FILM: Brixton Blog’s Thursday round-up

Paul Thomas Anderson’s The Master

By Ashley Clark

It’s a big week for new releases at the Ritzy, with two of the world’s most highly regarded auteurs unleashing new material upon the south London populace. The final Twilight film is also out.

One of this year’s most eagerly anticipated releases is Paul Thomas Anderson’s The Master, which comes to Brixton after a two-week limited run (on 70mm film) in Central London. Set largely in a post-World War II America, it’s an enigmatic, expansive drama which draws on familiar Andersonian themes of surrogate father figures, troubled young men, and chance. It’s beautifully shot, atmospheric, and marked by two fantastic central performances by Joaquin Phoenix and Philip Seymour Hoffman as disturbed drifter Freddie Quell and pompously charismatic cult leader Lancaster Dodd respectively. However, after a promising start, it becomes rather stilted and repetitive, and disappears (at great, churning length) up its own obliquity in a puff of smoke. However, as Sight & Sound’s Nick Pinkerton astutely puts it: “It isn’t a great film … but it’s easily the best movie this year to talk about”. Go see it, and make up your own mind.

Altogether more satisfying is Michael Haneke’s brilliant study of dementia, Amour, which scooped the Palme d’Or award for best film at this year’s Cannes Film Festival. Starring Emanuelle Riva and Jean Louis-Trintignant as a pair of retired octogenarian music teachers living in a spacious-yet-oppressive Parisian flat, it’s a compassionate, rigorous and wrenching work about the pain that comes from staring mortality in the face. What’s more, it makes a mockery of tired accusations that Haneke is a chilly, heartless director. Bring your tissues. You will need them.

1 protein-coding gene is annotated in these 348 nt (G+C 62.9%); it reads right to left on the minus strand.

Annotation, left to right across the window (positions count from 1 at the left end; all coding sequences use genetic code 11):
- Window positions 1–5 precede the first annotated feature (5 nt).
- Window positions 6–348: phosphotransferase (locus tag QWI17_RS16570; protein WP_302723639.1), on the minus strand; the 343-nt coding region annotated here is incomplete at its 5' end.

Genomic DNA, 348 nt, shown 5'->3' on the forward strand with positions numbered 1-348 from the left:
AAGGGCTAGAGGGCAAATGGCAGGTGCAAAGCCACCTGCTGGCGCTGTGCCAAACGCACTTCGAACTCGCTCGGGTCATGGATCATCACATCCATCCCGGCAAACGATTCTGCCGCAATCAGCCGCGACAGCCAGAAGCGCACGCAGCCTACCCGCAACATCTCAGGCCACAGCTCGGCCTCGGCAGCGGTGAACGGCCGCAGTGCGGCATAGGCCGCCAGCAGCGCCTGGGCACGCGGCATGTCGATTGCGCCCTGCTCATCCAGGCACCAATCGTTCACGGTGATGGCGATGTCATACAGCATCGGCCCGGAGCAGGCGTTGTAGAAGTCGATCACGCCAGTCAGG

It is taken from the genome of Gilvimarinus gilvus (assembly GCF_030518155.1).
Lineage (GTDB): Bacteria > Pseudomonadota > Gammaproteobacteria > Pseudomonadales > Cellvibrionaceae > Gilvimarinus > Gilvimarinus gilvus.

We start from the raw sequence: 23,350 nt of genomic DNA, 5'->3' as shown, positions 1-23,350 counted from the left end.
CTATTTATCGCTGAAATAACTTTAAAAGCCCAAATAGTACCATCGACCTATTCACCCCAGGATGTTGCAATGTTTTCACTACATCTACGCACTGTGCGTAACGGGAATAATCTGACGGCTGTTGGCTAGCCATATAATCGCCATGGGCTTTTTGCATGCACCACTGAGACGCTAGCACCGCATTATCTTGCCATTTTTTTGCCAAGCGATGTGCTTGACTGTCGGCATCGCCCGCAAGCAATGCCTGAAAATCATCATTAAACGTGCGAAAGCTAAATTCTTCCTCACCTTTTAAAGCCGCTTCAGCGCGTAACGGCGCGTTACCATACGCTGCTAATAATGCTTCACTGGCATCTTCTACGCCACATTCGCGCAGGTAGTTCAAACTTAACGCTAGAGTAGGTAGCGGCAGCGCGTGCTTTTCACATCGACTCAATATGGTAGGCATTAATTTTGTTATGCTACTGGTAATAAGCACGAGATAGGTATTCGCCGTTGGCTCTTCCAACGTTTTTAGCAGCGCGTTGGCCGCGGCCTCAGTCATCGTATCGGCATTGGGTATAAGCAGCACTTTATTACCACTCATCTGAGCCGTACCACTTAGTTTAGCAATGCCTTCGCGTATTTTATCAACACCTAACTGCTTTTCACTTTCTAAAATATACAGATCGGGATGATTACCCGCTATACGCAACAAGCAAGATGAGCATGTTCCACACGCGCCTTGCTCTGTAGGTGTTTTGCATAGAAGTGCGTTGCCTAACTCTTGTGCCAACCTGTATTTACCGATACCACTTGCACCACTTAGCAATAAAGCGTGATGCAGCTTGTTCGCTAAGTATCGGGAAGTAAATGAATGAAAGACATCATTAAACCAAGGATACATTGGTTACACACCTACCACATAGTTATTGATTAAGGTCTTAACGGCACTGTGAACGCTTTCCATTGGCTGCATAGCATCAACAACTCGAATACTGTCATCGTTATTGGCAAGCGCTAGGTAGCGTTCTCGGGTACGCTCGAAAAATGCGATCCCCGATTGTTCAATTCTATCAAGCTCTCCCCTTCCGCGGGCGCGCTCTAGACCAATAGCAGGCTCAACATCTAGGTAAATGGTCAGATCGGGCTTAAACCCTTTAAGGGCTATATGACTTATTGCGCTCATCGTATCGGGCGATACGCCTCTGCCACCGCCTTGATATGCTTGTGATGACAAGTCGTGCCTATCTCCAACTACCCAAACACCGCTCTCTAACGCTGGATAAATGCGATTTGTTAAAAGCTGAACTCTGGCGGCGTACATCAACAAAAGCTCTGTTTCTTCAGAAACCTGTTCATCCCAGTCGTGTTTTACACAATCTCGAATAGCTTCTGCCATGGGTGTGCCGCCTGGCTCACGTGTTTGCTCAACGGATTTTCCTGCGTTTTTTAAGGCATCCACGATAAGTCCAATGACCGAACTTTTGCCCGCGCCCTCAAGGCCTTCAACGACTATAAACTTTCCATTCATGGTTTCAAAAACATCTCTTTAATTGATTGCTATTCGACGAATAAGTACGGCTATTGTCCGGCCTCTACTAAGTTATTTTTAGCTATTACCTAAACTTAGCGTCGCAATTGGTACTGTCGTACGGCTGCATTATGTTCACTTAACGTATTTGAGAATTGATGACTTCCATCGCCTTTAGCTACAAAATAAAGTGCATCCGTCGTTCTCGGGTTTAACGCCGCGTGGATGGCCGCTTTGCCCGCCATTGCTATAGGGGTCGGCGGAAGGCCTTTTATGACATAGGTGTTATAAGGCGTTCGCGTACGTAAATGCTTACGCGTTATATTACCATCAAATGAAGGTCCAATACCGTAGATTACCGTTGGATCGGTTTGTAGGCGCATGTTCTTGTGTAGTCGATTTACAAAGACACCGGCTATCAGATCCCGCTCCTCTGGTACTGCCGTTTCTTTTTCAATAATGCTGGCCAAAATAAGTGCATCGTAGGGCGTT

Also out this week is the final instalment of the wildly successful Twilight saga, Breaking Dawn Part II, starring R-Patz, K-Stew, T-Laut, D-Fak, M-She, P-Fac and the rest of the crew. The synopsis tells me that “the newly-vamped Bella and Edward must face the malign Volturi council, who threaten the well-being of their newborn child”, and you might know more about what that means than I do. I’ve yet to see it, but have heard through the grapevine that it’s actually the best one yet.

Films continuing their runs this week include fun Ben Affleck larky period beard-off Argo; box office conquering Bond bastard Skyfall; Jacques Audiard’s Rust & Bone – the end result of what happens when you chuck amputee sex, the B-52s, maverick whales and miserable French people into the cinematic blender; and fun kiddie fare Madagascar 3: Europe’s Most Wanted.

There’s the usual diet of intriguing rep cinema on offer, too. The Master’s release is supported by a slightly optimistic late show of bizarro Joaquin Phoenix hoax-doc I’m Still Here (which nobody went to see first time round!). There’s also another chance to see Christian Petzold’s brilliant drama Barbara as part of the Picturehouses’ ongoing Discover Tuesdays strand, plus a one-off screening of Fred Zinnemann’s classic From Here To Eternity. Also noteworthy this week is Underwire Festival, a five-day jamboree dedicated to celebrating womens’ short film. It lasts from 20-24 November, and you can find out more about it here.

All films showing at the Ritzy Cinema, Brixton Oval. Book tickets here.

Ashley Clark runs the film blog Permanent Plastic Helmet. You can follow it on Twitter @PPlasticHelmet and/or him @_ash_clark.


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